109th Infantry helped win World War I
Called the “Iron Division” by none other than General John J. Pershing himself, the contributions of Pennsylvania’s 28th Division helped end World War I.
Today marks the 100th anniversary of the armistice that ceased fighting during World War I. The Pennsylvania Guard mobilized to fight in that war Sunday, July 15, 1917, “to hear the reading of a proclamation by President (Woodrow) Wilson and be mustered into the Federal service,” according to an April 29, 1919, Pittsburgh Dispatch story about the heroics of the 28th, which is part of the Pennsylvania Army National Guard.
Among the units in the 28th is Scranton’s 109th Infantry, which was first organized in 1877 as the Scranton City Guards.
Initially assigned to guard railroads, bridges and the like throughout the state, the 28th division “moved to Camp Hancock in Augusta, Georgia, from Aug. 6 to Sept. 15, 1917,” The Pittsburgh Dispatch reported. “There, the division was reorganized to conform to the new army standard, and the companies were enlarged by drafts of selected men.”
The 28th Division troops embarked from New York in April 1918 and reached France on May 18, according to The Pittsburgh Dispatch. There, they were paired with British soldiers for training and instruction.
By mid-june, infantry regiments arrived “a few miles northwest of Paris and the camps extended over a wide stretch of territory,” The Pittsburgh Dispatch reported. “This arrangement kept the 28th Infantry within sound of the guns at the battlefront, their line being back of the French troops holding the Marne.”
Though the soldiers were 10 to 14 miles from the front lines, there wasn’t much to do at first. Things were so quiet, in fact, the men of the 109th planned a July 4 celebration complete with games, music and special food.
As July 4, 1918, dawned, however, the men were woken up and given orders to march from camp. Finding no enemy troops, the soldiers returned to camp that night “footsore … without getting any glimpse of the enemy,” The Pittsburgh Dispatch reported.
Two days later, though, all regiments began moving closer to the front lines. On July 13, the 109th arrived in Monthurel. They could see the glow from the shelling at the nearby town of Marne, so named for the river flowing through it.
“Shortly before midnight, the French batteries opened a terrific attack on the Germans to interfere with the enemy formation,” according to The Pittsburgh Dispatch.
As Germans started across the river, led by Prussian troops, “the Keystone men held their ground, despite that it was their first experience under fire, as the Kaiser’s hordes swarmed up the slope toward their positions,” the newspaper reported. “Many of our lads performed heroic stunts and surprised members of the French regiments and struck terror to the Germans.”
A glitch in communications, however, left just four Pennsylvania companies — two from the 109th and two from the 110th, based in Greene County — alone on the field east of Chateau-thierry. Undeterred, the Pennsylvania soldiers resorted to hand-tohand combat with German soldiers and fought their way back to their division.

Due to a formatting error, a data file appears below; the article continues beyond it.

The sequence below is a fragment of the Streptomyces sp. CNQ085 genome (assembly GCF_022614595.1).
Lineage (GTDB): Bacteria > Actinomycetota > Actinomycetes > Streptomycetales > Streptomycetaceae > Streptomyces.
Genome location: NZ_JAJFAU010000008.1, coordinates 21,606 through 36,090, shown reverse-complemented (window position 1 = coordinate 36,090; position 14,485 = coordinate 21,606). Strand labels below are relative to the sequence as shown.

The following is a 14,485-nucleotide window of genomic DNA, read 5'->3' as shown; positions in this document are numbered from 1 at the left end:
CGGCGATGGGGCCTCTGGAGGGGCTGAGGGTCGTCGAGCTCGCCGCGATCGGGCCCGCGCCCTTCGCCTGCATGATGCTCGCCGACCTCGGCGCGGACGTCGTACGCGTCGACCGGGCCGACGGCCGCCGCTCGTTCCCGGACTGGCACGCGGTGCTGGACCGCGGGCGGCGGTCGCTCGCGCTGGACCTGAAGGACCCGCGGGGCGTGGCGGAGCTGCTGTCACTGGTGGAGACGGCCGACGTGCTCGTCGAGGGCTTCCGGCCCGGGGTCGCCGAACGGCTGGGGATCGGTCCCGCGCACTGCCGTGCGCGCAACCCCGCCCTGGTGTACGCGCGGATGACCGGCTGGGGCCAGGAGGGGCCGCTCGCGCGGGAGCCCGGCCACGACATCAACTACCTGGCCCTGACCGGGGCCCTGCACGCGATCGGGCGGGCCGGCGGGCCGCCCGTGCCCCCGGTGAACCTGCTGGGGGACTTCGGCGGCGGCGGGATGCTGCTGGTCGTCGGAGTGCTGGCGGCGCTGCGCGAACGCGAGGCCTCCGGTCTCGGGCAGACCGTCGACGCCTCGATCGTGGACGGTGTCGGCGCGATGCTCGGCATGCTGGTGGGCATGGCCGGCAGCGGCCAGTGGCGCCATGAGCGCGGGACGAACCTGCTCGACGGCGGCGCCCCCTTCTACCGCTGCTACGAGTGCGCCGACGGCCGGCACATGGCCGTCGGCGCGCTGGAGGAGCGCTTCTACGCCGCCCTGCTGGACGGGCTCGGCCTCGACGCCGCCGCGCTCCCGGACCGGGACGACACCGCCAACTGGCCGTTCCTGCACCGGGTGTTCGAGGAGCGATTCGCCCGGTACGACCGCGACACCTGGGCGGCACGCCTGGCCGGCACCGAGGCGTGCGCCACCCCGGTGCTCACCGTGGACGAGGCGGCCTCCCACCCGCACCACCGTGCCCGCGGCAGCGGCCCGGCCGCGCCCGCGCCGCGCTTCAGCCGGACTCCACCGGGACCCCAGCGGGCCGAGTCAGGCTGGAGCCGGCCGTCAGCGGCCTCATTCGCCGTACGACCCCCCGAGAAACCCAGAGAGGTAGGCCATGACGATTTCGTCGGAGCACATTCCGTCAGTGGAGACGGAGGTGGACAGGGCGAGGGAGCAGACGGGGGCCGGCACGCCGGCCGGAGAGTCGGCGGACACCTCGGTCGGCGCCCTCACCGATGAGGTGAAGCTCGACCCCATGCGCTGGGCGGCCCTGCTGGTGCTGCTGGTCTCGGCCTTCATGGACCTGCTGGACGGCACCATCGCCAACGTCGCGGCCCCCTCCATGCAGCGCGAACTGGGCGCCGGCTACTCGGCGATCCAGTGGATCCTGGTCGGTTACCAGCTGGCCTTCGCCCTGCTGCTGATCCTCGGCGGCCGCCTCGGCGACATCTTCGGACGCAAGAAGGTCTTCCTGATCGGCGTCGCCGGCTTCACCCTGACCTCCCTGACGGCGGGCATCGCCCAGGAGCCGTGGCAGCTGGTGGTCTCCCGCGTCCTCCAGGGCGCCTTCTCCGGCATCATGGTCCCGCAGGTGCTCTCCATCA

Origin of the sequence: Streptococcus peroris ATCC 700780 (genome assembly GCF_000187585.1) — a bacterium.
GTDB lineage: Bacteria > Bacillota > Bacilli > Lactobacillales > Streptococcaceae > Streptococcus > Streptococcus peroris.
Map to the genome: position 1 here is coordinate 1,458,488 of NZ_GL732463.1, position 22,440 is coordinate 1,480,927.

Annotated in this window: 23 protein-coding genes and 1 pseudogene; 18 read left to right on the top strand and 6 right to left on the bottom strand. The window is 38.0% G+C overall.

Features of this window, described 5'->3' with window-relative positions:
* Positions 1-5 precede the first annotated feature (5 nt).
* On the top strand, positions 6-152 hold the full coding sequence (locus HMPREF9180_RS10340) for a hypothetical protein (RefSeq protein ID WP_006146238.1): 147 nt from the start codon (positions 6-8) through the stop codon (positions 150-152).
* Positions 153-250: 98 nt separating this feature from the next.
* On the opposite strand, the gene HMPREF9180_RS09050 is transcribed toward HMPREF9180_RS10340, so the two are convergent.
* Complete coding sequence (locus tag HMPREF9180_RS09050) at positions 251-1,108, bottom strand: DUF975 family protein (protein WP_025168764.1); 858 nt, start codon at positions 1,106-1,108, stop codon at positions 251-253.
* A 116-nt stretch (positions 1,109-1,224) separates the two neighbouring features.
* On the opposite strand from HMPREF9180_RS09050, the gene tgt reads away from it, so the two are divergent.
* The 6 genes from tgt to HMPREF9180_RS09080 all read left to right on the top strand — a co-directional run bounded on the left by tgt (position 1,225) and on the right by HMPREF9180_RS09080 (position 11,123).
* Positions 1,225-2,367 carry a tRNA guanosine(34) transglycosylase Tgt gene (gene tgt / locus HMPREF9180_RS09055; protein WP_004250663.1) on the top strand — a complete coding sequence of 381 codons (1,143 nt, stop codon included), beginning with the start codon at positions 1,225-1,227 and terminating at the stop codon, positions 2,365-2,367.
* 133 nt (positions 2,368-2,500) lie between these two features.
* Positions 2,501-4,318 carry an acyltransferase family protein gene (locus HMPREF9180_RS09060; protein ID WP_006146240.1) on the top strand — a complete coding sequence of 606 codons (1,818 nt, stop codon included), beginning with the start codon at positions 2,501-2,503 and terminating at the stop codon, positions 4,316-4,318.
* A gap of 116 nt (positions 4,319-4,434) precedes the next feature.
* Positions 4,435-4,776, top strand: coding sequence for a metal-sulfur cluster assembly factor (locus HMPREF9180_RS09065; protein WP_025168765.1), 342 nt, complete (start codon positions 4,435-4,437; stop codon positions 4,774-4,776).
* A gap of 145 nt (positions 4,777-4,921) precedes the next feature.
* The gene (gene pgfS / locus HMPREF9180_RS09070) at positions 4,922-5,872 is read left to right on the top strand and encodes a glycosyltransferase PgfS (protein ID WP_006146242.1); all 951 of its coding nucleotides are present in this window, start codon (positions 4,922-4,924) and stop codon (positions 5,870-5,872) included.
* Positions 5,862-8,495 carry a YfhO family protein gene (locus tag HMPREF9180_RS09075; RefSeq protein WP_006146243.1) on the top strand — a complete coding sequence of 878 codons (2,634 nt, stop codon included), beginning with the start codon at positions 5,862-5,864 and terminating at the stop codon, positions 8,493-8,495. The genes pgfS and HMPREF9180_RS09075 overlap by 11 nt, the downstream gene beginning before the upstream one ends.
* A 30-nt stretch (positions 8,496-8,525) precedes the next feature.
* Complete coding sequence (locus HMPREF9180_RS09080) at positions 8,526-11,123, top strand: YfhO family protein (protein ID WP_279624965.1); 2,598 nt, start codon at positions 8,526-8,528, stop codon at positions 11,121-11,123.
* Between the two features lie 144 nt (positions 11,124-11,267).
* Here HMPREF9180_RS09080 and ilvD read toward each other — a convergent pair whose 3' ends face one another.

“This is the reason, as so many soldier letters related last summer, that these companies were ‘cut to pieces’ and is the reason why L and M companies of the 109th and B and C companies of the 110th figured so largely for a time in the casualty lists sent out by the War Department,” according to The Pittsburgh Dispatch. “The detachments got back to their regimental lines after an absence of more than 36 hours, during which the fighting had been almost continuous.”
Pershing visited the soldiers of the 28th Division after that battle, calling them “men of iron” and his “Iron Division,” according to a history on the Pennsylvania National Guard website.
After a few days’ rest, and the addition of more soldiers to their ranks, the 109th and 110th were ordered to march northeast to find the enemy, The Pittsburgh Dispatch reported.
“One of the greatest achievements of the drive from the Marne to the Vesle (rivers) was the capture of Grimpettes woods by the 109th and the 110th on July 30,” according to the newspaper. “It was taken followed repeated repulses of infantry charges, aided by artillery fire. Burial parties laid away more than 400 German bodies in Grimpettes. The Pennsylvanians’ losses were comparatively small.”
From there, soldiers in the 28th captured Fismes, “one of the largest German munition depots on the Soissons-rheims sector,” The Pittsburgh Dispatch reported. “Across the narrow river was the village of Fismette, the capture of which furnished another glorious page to Pennsylvania’s military history.”
After the Armistice, the 28th remained in Belgium until January 1919. They arrived back in Northeast Pennsylvania on May 18, 1919.
The 28th Division’s 109th history stretches back to 1747, when it was organized by none other than Benjamin Franklin. Scranton’s 109th formed in 1775 and has “participated in every war the Unites States has fought, starting with the American Revolution,” according to a Scranton Times article about its history.
The 28th earned another nickname while fighting in World War II. The Germans called them the “Bloody Bucket Division” for the red Keystone patch they wore, according to an Aug. 26, 1950, Scranton Times article.
ERIN L. NISSLEY is an assistant metro editor for The TimesTribune. She’s lived in the area for more than a decade.
Before heading off to Europe to fight in World War I, the 13th Regiment, later to be called the 109th Infantry, served along the U.s.-mexican border. This image shows members of the regiment returning home to Scranton from the border in March 1917.